This task update will cover two years since there was no update submitted last year.
The capability to create a LEO environment from a user-uploaded trajectory was added. User trajectories may either be analyzed as before (by integrating the environment over the trajectory) or on a point-by-point basis. When the job is submitted as an averaged trajectories, the external environment (boundary condition) is computed at each trajectory point and integrated to obtain an average environment. The average environment is then run as a single computation to provide total response quantities (and averaged per-day rates) for the entire trajectory. When the job is submitted as a point-by-point trajectory, the external environment is computed at each trajectory point and run as a separate job. The results are then combined and returned as a function of time along the trajectory.
The capability to run ray-by-ray transport for vehicle thickness distributions was added. In this analysis, the transport is run along each ray in the thickness distribution and includes backward neutron transport (like slab calculations). This allows thickness distributions to have up to 100 different materials, in any order, along each ray.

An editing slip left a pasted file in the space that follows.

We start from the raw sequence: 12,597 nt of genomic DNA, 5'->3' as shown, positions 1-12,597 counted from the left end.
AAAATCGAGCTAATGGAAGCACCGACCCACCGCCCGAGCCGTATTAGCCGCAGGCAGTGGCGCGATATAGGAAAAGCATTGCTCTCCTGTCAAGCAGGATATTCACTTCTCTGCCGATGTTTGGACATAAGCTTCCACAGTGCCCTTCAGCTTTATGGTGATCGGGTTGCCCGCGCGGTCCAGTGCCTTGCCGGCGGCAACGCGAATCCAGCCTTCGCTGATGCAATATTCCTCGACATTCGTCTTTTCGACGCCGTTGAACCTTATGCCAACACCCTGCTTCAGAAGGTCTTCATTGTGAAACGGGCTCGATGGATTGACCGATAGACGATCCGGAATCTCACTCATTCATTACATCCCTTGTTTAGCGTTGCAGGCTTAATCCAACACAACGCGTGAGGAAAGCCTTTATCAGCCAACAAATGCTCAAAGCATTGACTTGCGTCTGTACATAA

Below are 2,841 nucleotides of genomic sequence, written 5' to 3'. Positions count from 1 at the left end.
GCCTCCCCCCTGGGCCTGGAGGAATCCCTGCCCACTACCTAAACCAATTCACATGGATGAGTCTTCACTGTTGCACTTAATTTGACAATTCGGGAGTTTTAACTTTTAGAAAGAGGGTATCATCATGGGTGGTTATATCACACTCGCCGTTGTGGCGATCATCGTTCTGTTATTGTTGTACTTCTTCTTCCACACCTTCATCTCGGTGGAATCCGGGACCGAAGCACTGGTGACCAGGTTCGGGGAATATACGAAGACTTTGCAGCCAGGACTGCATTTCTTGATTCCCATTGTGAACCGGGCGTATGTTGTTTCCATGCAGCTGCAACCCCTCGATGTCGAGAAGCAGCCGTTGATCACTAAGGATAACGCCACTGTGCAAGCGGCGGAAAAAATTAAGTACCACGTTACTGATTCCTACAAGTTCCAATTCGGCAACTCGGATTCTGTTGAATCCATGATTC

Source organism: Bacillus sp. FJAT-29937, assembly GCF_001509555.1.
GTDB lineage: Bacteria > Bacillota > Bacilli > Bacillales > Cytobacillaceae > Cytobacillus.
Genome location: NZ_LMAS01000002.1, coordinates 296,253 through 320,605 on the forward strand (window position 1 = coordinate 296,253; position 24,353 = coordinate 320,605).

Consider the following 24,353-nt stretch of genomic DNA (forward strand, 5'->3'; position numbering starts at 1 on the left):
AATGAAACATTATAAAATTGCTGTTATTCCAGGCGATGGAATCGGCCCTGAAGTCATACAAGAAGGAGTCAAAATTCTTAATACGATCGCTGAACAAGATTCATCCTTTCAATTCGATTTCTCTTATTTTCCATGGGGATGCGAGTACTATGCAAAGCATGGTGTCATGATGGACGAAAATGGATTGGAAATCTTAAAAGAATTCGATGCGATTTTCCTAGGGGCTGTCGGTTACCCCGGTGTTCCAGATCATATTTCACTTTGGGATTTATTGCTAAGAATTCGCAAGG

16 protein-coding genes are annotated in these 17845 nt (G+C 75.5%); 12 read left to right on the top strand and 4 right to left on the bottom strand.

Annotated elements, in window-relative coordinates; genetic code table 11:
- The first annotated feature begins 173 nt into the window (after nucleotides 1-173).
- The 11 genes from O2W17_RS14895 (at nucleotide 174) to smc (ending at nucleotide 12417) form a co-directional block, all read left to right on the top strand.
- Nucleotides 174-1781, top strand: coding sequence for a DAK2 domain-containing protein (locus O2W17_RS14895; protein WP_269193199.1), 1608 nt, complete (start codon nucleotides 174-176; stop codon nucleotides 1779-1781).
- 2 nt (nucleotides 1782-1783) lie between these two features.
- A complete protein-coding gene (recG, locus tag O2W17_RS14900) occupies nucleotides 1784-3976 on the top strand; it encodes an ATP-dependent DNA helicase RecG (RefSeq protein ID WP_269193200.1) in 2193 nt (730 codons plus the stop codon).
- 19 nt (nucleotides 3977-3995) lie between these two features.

The Badhwar-O'Neill 2010 GCR model was added for freespace, Earth orbit, and surface environments. The user can still select the older Badhwar-O'Neill 2004 as well but the site now defaults to the 2010 model.
The lunar surface environment has been updated to add the neutron albedo. Jobs that are submitted as an interpolation-based run will have the neutron albedo applied to surface-pointing rays, while the rest of the rays will receive the free-space environment. The GCR albedo is computed without the vehicle. The SPE albedo is considered negligible since the vehicle would shield the lunar surface in the 1-D transport, thus it is set to zero. In the case of ray-by-ray transport, an appropriate amount of lunar regolith is added to the surface pointing rays, which will automatically account for the neutron albedo in the bi-directional transport along each ray.
Generalized spheres can now be created and used for project geometries. These spheres are defined similarly to slabs and can contain any number of layers and materials. These jobs are run using forward-only transport and effective dose calculations use an orientation-averaged, or spinning astronaut, phantom position.
Mars surface environments (for SPE and GCR) have been added. The Mars environments can only be used with vehicle thickness distributions and are always executed using ray-by-ray transport. A surface-local-vertical vector needs to be defined to indicate which hemisphere is up and exposed to the atmosphere. The opposite hemisphere is assumed to be regolith. A Field-of-View (FOV) response has also been added for Mars surface projects to aid in comparisons to particle telescope-type instruments.
OLTARIS currently has 170 active accounts. 70 accounts are government (including NASA, ORNL, JPL, AFRL, and FAA), 54 are university professors/researchers/students, and 46 are industry (including Boeing, Space X, Lockheed-Martin, ATK, Northrup Grumman, and Bigelow Aerospace).
There have been 10,900 jobs run through OLTARIS since counting began in November 2009.